A new law has been announced in Australia which, if passed, will allow the state to force global technology companies such as Facebook and Google, to help police decrypt users’ messages which they believe were sent by extremists and criminals. Experts have warned that the weakened encryption could lead to hackers gaining access to messages too.
The new law was announced on Friday and is based on Britain’s Investigatory Powers Act 2016, dubbed the Snooper's Charter. The new law, which will give the courts the ability to order tech companies to decrypt communications quickly, will be introduced in the Australian Parliament by November.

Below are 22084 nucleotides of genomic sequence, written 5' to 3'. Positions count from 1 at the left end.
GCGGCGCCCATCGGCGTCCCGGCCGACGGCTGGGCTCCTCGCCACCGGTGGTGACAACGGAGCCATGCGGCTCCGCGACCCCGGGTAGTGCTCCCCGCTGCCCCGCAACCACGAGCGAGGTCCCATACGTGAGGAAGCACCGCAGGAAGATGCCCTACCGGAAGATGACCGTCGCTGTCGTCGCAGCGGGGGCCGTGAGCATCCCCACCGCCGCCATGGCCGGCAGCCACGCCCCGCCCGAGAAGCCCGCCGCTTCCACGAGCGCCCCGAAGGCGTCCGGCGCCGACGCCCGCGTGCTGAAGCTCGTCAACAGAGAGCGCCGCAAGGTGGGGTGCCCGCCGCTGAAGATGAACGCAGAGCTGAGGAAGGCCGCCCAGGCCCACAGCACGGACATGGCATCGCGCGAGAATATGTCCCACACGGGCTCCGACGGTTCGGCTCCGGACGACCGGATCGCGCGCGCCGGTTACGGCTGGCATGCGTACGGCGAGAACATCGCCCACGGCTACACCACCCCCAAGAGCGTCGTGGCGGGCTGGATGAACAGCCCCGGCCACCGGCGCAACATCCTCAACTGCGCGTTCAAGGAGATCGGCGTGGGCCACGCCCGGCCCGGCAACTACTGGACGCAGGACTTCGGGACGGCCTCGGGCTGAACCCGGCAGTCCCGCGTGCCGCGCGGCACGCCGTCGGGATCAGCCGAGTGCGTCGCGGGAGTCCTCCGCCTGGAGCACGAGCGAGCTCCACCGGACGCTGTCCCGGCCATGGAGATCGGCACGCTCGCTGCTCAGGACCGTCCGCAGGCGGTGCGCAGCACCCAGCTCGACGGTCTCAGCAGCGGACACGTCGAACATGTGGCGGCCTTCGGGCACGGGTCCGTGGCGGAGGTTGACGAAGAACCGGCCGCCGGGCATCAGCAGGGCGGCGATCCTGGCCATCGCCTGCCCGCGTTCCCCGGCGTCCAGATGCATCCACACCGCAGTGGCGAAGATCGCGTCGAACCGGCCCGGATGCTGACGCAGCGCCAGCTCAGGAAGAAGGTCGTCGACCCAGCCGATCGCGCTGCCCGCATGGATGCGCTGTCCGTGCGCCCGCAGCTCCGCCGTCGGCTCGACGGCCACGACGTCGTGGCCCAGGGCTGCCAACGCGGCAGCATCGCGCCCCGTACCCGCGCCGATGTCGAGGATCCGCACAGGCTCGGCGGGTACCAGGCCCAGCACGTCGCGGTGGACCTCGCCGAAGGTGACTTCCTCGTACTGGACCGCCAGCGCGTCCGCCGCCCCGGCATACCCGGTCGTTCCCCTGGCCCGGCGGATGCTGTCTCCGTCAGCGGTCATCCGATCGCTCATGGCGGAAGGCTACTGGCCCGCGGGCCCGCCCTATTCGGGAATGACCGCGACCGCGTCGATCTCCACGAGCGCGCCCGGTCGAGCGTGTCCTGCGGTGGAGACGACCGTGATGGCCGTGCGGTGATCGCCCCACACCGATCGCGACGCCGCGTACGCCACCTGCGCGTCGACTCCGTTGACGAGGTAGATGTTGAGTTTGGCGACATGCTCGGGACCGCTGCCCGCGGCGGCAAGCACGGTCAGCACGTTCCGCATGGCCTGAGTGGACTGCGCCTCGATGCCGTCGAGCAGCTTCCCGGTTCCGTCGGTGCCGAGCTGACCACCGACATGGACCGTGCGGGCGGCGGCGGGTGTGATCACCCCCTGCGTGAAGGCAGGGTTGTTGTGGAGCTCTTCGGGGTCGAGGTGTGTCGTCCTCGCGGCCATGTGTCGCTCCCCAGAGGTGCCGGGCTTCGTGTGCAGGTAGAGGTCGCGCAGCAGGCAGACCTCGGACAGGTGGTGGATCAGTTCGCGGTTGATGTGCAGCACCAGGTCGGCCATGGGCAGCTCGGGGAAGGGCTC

Speaking to the media, Prime Minister Malcolm Turnbull, said:
“We’ve got a real problem in that the law enforcement agencies are increasingly unable to find out what terrorists and drug traffickers and paedophile rings are up to because of the very high levels of encryption...Where we can compel it, we will, but we will need the cooperation from the tech companies.”
Turnbull said that the tech companies have a “very libertarian culture” but know “morally” that they should agree to government demands to decrypt users' content. The Attorney-General, George Brandis, said that the growth of encrypted communication applications such as Signal and iMessage were “potentially the greatest degradation of intelligence and law enforcement capability that we have seen in our lifetime.”
The Australian Federal Police has said that encrypted traffic has increased from three to 55 percent in the last few years and that 65 percent of organised crime investigations including terrorism and paedophile rings involved encryption.